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Subject: Re: [boost] [castor] Interest in Logic Paradigm for C++ ?
From: Roshan (roshan_naik_at_[hidden])
Date: 2010-05-08 02:34:15

On Thu, 06 May 2010 21:12:52 -0600, OvermindDL1 <overminddl1_at_[hidden]>

> Other things to discuss too, but I have to go, perhaps later. What do
> you think of that style interface though, and you could easily build
> upon and combine them and many other things.

There are certainly many other approaches and there might be potential in
what you suggest. It is a bit exhausting to critique each design
alternative in detail as each design requires a lot of prototyping and
A good way to get a feel for the issues in any alternative design is to
the && and || relations and some relations from tutorial such as ancestor()
using the alternative design. Anyway I'll try anyway to comment on this
approach as it is very natural to expect a design based on iterators.

Building this model of computation on top of boost::range/iterators
instead of coroutines requires creation of custom iterator types for
relations that require imperative definitions. Defining relations
imperatively is not uncommon. Iterator types are a severe pain to
Coroutine's are vastly easier to define. This is probably the biggest
Subroutines and coroutines are more fundamental computational ideas
than iterators. Iterator objects are themselves coroutines (just with
syntax). Coroutine model is also more natural than iterators when complex
evaluation is
expected. IMHO, if coroutines were natively available, iterators in their
form (although very useful), would have a different footprint on the C++

Many like to suggest the iterator based approach as you can use the
Boost::Foreach or range based for loops. Thats easier to digest for C++
who are not accustomed to coroutines. But those constructs were created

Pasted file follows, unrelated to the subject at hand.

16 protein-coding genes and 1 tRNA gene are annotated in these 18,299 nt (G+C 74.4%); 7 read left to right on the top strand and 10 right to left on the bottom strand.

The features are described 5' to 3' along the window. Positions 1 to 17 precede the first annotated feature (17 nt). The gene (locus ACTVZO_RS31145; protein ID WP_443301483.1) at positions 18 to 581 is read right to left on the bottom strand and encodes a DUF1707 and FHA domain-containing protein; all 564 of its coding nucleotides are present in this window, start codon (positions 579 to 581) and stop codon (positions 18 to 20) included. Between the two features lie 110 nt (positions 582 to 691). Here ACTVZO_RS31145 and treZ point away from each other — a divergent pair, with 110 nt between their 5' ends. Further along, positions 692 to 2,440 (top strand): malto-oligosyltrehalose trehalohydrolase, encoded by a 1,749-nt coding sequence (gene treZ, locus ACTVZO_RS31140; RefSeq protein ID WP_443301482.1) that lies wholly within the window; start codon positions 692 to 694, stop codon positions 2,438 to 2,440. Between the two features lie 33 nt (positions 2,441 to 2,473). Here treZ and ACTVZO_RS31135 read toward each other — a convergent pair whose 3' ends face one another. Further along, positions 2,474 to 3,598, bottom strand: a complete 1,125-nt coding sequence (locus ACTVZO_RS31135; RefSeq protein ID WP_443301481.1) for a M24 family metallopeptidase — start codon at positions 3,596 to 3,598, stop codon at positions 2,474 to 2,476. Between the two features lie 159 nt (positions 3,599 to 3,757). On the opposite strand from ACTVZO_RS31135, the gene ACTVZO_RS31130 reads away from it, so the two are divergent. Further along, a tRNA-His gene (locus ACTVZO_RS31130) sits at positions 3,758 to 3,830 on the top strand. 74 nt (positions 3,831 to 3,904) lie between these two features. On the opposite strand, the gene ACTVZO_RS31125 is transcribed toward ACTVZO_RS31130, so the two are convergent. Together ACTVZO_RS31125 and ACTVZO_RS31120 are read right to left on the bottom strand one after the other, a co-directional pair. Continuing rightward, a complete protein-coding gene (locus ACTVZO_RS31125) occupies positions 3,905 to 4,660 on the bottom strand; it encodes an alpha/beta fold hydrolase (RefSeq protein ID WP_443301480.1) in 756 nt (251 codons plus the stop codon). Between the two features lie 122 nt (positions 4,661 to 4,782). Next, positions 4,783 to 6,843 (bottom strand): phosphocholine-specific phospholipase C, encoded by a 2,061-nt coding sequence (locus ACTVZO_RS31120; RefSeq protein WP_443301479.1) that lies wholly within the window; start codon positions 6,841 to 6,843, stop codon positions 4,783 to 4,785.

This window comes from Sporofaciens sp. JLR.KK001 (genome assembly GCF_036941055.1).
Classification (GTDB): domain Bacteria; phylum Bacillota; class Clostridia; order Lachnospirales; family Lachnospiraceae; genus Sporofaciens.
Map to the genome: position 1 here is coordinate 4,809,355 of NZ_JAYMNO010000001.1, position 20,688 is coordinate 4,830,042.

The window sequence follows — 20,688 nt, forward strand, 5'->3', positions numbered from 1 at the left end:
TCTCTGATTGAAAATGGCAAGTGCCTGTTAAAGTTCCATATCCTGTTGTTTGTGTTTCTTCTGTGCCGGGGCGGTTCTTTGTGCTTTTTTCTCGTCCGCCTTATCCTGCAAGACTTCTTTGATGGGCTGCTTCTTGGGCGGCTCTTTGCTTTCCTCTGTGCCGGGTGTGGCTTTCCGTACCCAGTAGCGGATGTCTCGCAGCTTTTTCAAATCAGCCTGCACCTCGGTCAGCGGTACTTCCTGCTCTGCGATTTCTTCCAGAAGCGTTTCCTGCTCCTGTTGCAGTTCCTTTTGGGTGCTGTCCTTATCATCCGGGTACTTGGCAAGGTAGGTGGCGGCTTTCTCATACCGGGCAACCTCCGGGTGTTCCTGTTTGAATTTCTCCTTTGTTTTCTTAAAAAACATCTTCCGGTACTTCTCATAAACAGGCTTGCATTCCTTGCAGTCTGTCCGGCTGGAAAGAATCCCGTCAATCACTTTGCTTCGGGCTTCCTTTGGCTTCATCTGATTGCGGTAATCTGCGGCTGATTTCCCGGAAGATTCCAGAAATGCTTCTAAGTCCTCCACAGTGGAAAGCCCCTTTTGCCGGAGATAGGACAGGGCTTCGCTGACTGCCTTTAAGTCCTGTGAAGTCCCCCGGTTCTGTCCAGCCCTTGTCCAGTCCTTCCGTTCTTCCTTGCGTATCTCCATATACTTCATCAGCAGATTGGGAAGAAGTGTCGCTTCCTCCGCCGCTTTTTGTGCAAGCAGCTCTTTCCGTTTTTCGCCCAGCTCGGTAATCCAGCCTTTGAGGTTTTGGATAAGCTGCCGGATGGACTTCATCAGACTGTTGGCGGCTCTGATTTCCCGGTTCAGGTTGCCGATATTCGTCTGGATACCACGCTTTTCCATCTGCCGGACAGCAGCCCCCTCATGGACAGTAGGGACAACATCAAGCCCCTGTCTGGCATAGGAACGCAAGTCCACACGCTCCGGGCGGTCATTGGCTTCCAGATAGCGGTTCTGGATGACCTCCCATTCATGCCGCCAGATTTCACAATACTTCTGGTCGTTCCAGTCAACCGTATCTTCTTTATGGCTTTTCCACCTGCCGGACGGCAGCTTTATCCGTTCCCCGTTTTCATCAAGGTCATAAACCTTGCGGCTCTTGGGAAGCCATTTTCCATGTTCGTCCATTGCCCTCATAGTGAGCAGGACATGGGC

to help with the repetitive use of the verbose for() pattern on iterators.

This could be achieved by an adapter :

     for( auto res : iterable(father("Frank",c) ) ) {
       cout << *c << "\n";

or more appropriately.. by extending these looping constructs to be
coroutine aware
as is the case in other languages.

while( father("Frank",c) ) {
       cout << *c << "\n";

Also I like to explicitly see the arity, parameter names and types for a
relation ...
which is how we write functions in C++. relations are LP's alternative to
functions. For a reader it is not nice to have to infer the arity by
examining the max argN in the entire expression. It also has to scale to
arity. So the current syntactic approach is more natural IMHO. Esp for

As a matter of readability, I prefer named variables over r.get<0>() and
expressions. Easier to read & write and dont require you to remember what
one means. This approach r.get<0>() is also more typo-friendly for
repetitive usage.

arg1 needs to be a type that can be inspected if it is currently
initialized. Also arg1=="Sam" must be a relation/coroutine (not an
ordinary function
object). Design decision to use eq and stay away from using == operator is
discussed in the design doc. One benefit is, it allows for more named
variations to unification eq_f, eq_seq etc.

This approach has heavy reliance on library based type deduction for
return and parameter types of sub expressions. Given the current state of
C++ (not C++0x) this deduction is not very robust, has its limitations and
difficult to troubleshoot. Since relations are a basic alternative to
functions and not domain specific like DSELs, I feel, relations
should preferably be less reliant on compile-time intensive techniques.


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